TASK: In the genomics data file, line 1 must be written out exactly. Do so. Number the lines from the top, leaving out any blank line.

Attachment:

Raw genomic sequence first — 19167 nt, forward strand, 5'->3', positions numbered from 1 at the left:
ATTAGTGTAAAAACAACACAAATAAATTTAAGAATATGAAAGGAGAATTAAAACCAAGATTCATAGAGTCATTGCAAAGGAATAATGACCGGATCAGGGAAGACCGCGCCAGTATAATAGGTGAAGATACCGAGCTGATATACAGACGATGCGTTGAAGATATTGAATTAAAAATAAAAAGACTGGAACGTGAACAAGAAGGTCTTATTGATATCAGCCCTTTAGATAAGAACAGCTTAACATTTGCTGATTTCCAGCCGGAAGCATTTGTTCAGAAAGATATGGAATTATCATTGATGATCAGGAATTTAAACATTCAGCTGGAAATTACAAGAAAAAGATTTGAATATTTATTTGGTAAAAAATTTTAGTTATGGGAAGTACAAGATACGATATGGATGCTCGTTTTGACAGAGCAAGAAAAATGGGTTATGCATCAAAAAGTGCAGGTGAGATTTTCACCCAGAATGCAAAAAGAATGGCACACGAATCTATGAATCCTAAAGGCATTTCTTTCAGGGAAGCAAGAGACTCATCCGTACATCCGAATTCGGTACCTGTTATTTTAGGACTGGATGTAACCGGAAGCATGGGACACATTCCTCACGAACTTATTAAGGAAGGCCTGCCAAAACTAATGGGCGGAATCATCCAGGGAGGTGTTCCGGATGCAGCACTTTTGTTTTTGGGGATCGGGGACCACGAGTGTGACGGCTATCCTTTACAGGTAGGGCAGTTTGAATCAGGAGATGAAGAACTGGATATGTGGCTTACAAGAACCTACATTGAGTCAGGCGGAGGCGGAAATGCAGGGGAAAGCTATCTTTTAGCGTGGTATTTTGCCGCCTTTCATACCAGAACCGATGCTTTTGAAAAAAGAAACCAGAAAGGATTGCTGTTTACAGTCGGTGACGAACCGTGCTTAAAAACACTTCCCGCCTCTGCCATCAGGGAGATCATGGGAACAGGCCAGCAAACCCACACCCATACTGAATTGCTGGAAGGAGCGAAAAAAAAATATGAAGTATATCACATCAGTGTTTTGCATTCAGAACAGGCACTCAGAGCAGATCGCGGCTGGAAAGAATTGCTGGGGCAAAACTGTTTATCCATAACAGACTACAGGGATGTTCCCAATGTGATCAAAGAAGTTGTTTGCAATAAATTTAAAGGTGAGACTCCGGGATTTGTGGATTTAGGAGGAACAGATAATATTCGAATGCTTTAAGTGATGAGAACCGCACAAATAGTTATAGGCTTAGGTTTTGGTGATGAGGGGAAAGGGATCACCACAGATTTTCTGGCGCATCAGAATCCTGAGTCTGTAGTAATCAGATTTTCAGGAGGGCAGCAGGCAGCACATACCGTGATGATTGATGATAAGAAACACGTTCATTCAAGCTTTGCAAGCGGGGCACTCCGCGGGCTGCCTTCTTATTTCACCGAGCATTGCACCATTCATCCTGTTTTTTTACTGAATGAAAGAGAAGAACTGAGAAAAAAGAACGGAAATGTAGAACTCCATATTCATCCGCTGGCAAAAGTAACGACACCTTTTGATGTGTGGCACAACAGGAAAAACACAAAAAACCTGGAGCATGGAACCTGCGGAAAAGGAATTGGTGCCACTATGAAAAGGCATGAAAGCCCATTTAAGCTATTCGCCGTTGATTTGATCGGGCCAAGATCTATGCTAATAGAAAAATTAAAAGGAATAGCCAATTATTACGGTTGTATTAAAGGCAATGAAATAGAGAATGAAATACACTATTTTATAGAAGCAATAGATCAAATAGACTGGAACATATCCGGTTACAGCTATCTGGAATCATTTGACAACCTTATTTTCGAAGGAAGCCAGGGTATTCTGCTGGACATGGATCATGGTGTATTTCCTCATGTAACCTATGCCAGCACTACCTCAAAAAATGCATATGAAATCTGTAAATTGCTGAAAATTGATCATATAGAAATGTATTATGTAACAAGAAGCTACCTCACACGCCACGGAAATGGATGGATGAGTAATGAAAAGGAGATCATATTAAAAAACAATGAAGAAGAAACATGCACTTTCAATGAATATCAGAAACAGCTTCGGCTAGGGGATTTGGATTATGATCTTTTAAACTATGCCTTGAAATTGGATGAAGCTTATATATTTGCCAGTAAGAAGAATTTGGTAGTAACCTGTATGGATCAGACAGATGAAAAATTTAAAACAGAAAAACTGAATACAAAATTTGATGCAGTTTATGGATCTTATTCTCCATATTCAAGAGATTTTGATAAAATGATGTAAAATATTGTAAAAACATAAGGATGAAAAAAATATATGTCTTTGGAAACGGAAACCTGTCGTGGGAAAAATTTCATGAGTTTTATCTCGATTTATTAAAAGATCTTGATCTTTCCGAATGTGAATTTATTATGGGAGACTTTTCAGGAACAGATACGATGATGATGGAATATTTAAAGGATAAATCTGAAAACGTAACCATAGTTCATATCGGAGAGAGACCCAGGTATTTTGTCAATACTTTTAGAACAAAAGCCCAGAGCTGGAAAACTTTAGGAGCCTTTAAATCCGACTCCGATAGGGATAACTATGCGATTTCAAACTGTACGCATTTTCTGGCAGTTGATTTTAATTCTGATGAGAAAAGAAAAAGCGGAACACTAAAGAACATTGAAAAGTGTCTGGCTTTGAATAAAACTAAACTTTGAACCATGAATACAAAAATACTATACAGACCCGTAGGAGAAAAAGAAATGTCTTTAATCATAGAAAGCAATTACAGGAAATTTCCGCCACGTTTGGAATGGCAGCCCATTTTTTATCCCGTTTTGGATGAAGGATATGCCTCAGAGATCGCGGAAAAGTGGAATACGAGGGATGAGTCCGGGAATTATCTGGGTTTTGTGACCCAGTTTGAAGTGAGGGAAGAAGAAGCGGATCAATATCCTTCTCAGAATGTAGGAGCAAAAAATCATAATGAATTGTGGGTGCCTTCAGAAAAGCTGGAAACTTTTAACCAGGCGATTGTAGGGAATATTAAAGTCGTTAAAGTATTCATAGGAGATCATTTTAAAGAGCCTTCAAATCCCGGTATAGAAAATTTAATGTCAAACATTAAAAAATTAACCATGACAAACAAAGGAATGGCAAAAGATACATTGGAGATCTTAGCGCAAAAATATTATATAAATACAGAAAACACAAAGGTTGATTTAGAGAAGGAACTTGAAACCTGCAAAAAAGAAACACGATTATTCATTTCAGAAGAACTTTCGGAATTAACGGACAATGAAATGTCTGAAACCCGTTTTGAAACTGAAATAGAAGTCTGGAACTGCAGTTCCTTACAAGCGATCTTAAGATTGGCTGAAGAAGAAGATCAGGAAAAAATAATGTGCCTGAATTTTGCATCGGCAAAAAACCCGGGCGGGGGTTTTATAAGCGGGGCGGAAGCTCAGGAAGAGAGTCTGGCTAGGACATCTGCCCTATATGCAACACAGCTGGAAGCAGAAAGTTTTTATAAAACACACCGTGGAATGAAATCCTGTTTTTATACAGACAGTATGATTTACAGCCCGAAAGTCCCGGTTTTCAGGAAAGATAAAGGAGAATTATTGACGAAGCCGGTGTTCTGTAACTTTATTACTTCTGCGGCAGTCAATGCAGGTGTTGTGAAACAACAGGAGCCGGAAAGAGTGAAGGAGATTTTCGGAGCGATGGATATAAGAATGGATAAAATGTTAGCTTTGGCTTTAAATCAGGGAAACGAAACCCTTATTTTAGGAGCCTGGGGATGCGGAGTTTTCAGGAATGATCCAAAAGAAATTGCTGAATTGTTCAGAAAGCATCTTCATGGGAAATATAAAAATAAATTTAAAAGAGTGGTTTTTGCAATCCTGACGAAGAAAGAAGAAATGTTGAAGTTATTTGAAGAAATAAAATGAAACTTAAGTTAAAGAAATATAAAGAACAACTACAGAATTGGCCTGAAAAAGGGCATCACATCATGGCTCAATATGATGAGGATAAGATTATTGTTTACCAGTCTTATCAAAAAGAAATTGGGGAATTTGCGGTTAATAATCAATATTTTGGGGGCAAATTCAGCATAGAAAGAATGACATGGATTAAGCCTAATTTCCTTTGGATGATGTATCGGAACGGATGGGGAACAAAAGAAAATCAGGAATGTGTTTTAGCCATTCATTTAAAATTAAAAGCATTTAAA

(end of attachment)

Raw genomic sequence first — 19167 nt, forward strand, 5'->3', positions numbered from 1 at the left: